A monostable circuit is an electronic device called a multivibrator that has two distinct states, one of them stable (having a steady voltage) and the other one unstable (having an unsteady or variable voltage). Normally, the circuit is in the stable condition. The circuit can be removed from the stable condition temporarily by an input pulse called a triggering signal. After a certain period of time, which can be adjusted or set by choosing specific component values, the circuit returns to the stable state until another triggering signal is applied.
A monostable circuit comprises an IC (integrated circuit), usually a device called a 555 timer, along with an external resistance and an external capacitance. Normally, the voltage output equals zero or near zero. This state is called low. When a triggering pulse is applied to the input, the output voltage rises to the supply or battery voltage (the high state, which usually ranges from +3 to +15 volts) for a length of time that depends on the values of the resistance R and the capacitance C.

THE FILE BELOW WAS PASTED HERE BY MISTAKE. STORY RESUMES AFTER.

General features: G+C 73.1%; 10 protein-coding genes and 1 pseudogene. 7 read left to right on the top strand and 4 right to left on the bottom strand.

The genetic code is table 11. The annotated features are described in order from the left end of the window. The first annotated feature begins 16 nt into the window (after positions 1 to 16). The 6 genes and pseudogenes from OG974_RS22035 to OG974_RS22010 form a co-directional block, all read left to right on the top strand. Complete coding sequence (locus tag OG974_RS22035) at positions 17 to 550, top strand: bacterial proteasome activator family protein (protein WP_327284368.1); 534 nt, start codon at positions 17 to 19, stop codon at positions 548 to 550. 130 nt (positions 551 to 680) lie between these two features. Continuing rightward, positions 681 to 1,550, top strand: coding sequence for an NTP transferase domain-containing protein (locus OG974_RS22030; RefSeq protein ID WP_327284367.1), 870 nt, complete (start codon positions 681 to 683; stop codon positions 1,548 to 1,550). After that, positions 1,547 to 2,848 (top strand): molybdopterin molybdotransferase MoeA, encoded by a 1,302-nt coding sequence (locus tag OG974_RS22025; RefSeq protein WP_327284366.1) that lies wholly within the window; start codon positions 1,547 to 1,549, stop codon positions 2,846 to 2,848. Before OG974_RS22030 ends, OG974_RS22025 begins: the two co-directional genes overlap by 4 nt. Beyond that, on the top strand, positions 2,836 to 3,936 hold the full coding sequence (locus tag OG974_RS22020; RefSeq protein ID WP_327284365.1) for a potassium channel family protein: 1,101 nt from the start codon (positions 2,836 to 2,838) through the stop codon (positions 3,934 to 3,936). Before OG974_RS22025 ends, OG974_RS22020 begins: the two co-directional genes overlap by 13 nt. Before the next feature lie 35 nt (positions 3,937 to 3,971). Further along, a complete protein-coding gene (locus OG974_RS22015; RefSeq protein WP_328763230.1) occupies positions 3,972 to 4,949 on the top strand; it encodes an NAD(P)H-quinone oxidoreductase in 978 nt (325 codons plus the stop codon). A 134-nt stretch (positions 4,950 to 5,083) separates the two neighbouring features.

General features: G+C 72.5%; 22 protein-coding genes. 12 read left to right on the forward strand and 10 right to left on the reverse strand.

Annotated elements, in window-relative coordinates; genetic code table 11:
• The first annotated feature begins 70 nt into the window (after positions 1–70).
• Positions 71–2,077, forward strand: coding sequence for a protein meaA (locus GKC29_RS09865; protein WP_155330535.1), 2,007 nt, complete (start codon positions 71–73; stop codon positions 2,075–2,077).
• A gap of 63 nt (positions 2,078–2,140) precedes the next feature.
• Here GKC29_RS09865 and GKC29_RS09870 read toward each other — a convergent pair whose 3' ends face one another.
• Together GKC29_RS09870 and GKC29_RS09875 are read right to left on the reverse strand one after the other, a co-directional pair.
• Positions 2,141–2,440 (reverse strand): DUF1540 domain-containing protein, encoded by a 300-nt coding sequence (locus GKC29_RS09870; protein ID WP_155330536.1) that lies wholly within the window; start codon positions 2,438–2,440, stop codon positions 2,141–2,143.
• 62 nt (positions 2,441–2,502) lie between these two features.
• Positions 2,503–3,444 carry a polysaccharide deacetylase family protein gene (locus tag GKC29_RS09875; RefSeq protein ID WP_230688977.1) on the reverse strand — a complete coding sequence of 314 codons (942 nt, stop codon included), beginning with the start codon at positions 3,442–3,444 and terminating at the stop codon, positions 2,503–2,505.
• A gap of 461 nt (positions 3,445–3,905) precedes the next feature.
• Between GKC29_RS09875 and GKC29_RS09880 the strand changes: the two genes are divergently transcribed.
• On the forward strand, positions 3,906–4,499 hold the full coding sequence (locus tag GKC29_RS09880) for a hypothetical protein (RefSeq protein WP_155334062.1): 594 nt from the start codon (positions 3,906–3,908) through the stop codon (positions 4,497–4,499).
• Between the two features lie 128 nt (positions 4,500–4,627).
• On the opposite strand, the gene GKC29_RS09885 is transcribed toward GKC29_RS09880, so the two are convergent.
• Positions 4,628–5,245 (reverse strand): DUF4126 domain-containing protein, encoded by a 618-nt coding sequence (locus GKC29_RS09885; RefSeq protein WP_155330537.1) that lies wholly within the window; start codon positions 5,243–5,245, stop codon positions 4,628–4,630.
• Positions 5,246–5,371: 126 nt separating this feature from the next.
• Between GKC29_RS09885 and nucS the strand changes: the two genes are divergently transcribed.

If we specify R in ohms and C in microfarads, then the pulse duration t, in microseconds, can be calculated as
This formula also applies for values of R in ohms, C in farads, and t in seconds.
After the delay time t has elapsed, the monostable circuit returns to the low state.
Monostable circuits are used as timers, pulse generators, waveform generators, and sweep generators for CRTs (cathode ray tubes) such as the ones found in some television (TV) receivers, older computer displays, oscilloscopes, and spectrum analyzers.
Continue reading about monostable circuits:
Tim Surtell describes the construction and operation of a simple monostable circuit using a 555 timer IC.
Computer Support Group offers a timeout calculator for monostable circuits based on the 555 timer IC.